Taxes a response to growing population
GONZALES — Beset with increasing demands for infrastructure and services from a growing and youthful populace, Ascension Parish leaders are mulling new tax proposals for roads and recreation after voters in the past year and a half rejected measures aimed at growth-related demands.
A 5-mill property tax for a broad, parish-wide recreation plan received a key nod Tuesday evening from the Parish Council Recreation Committee after parish officials had several months of public input and a citizens committee of 32 people that refined a draft plan.
The plan calls for $30 million in upgrades to neighborhood parks and to build a new recreational complex at Lamar-Dixon Expo Center. The proposed tax would also provide funding for park maintenance.
Several citizen committee members pitched the plan as a central element in serving a growing parish with many young families who have moved to Ascension for its schools.
“Whether it’s at a larger facility or the neighborhood parks, they (families) want to be there and be there with everybody, and this is how you build a community,” said Aaron Lawler, 38, of Prairieville.
The Recreation Committee’s split 3-2 vote puts the millage tax on a path for a full-council vote in mid-June so it could be on the Nov. 4 ballot.
During a different committee meeting Tuesday, Councilman Todd Lambert proposed taking a second look at a half-cent sales tax for roads.
The longtime councilman and fiscal conservative, who often raises a skeptical eye to new tax and spending proposals, said recently existing funding sources are “nowhere close enough to keep up” with the demands for road repairs.
“I’ve got people calling me every day needing road repairs,” he said.
The surprising shift from Lambert, critical of a November 2012 parish road sale tax plan because he said it did not put enough toward maintenance of parish roads and spent too much on state highways, comes as parish officials are discussing road and other impact fees. Officials have committed a sizeable piece of the parish general fund to a new sewer system and are looking at making new subdivisions take care of their own roads through special taxing districts.
Lambert said a new road tax would raise $10 million to $11 million per year and would go toward parish roads only, as he envisions it.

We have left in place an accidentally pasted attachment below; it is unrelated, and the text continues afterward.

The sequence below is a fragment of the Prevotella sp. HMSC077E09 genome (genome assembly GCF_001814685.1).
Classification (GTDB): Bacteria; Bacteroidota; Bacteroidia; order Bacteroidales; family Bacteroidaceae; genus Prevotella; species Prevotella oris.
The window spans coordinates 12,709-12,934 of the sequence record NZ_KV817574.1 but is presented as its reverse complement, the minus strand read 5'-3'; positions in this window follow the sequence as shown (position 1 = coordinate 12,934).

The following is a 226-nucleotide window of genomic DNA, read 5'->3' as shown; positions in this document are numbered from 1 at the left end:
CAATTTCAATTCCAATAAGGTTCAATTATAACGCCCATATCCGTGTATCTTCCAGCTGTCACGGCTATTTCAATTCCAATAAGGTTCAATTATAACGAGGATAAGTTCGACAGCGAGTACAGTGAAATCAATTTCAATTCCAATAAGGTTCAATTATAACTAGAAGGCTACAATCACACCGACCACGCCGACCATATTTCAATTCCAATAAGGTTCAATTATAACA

He said he does not want to see parish funding go toward state highways, as anticipated in the earlier half-cent road plan that voters rejected handily in November 2012.
Lambert on Tuesday lobbied the Transportation Committee, on which he serves, to send the proposed sales tax to the full council so it too could be on the November ballot.
While several council members and Ascension Parish President Tommy Martinez expressed support for the concept of a road sales tax, the committee decided to keep the issue, which has no specific road plan attached with it, at the committee level for discussion.
Councilman Chairman Chris Loar, a backer of the recreation tax who was present for the transportation meeting, said in a break between the two committee meetings that he would oppose putting a sales tax without a road plan on the November ballot.
“We need a ‘Here’s what we’re going to do with the roads,’ just like we’re presenting here (with recreation),” Loar said, as he held the recreation plan detailing the costs of various planned improvements. “Here’s every dollar, how we’re going to spend it. It’s an actual plan.”
Lambert and Councilman Bryan Melancon, who both serve on the Recreation Committee, opposed the 5-mill tax for recreation.
Lambert, who said he supports recreation programs, explained that Ascension Parish is decades behind on roads, sewer, recreation and other services and said he is worried about hitting voters all at once.
“I don’t know, guys. I just, I think we’re pushing the gun here a little quick,” he said.
Despite Lambert’s reservations, Councilmen Oliver Joseph, Travis Turner and Dempsey Lambert agreed to send the tax measure to the full council, overcoming Todd Lambert’s and Melancon’s objections.